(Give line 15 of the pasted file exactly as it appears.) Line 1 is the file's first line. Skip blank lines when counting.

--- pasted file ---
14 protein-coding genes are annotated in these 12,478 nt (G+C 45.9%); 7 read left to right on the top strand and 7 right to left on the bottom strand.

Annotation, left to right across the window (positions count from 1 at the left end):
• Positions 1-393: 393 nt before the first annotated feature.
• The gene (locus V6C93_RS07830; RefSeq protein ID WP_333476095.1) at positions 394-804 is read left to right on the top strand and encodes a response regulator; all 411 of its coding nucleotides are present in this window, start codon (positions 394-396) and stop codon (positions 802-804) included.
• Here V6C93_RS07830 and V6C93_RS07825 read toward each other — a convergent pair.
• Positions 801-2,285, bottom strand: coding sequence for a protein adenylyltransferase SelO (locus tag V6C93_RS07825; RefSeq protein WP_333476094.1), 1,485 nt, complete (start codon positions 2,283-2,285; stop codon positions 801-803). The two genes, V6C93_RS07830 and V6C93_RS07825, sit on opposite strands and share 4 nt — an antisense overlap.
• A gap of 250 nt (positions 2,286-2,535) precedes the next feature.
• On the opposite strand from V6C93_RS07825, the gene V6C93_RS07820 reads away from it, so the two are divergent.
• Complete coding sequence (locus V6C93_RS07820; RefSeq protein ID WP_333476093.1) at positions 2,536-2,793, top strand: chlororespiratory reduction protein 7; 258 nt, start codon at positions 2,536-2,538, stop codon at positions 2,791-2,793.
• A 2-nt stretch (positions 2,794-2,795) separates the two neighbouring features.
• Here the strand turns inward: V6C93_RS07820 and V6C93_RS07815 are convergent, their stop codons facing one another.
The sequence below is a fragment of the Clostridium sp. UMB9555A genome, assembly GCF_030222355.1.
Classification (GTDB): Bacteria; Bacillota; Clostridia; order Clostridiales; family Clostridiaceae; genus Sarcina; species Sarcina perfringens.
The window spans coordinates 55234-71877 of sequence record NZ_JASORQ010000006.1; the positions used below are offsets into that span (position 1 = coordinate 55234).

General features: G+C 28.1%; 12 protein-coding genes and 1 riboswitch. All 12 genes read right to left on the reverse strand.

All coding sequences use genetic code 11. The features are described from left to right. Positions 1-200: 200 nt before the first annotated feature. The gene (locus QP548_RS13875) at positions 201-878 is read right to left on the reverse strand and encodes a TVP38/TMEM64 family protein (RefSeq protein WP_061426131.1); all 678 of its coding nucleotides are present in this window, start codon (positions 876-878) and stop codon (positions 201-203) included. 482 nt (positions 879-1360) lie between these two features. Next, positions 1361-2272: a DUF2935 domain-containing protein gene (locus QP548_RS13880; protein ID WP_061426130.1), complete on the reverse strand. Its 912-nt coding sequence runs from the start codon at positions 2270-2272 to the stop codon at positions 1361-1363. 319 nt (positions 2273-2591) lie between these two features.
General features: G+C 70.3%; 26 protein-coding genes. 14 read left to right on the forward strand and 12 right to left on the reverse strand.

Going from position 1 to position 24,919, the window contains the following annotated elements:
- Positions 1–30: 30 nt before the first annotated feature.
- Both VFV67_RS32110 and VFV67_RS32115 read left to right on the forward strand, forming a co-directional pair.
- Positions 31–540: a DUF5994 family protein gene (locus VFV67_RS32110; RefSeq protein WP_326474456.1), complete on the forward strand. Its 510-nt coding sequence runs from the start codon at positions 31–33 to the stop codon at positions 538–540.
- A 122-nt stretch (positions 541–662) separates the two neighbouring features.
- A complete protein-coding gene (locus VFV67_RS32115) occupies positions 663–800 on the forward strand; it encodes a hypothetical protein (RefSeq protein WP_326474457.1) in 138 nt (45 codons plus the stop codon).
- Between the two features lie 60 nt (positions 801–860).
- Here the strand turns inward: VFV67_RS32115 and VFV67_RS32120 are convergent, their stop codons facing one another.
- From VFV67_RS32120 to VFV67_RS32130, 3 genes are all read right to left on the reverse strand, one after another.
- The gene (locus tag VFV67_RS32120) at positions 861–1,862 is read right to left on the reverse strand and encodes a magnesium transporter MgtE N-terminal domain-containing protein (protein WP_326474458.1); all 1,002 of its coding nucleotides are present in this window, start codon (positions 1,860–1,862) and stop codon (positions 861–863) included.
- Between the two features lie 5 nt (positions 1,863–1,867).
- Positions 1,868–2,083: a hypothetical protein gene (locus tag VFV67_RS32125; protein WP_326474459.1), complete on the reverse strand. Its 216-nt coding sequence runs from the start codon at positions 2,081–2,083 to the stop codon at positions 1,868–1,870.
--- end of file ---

General features: G+C 28.1%; 12 protein-coding genes and 1 riboswitch. All 12 genes read right to left on the reverse strand.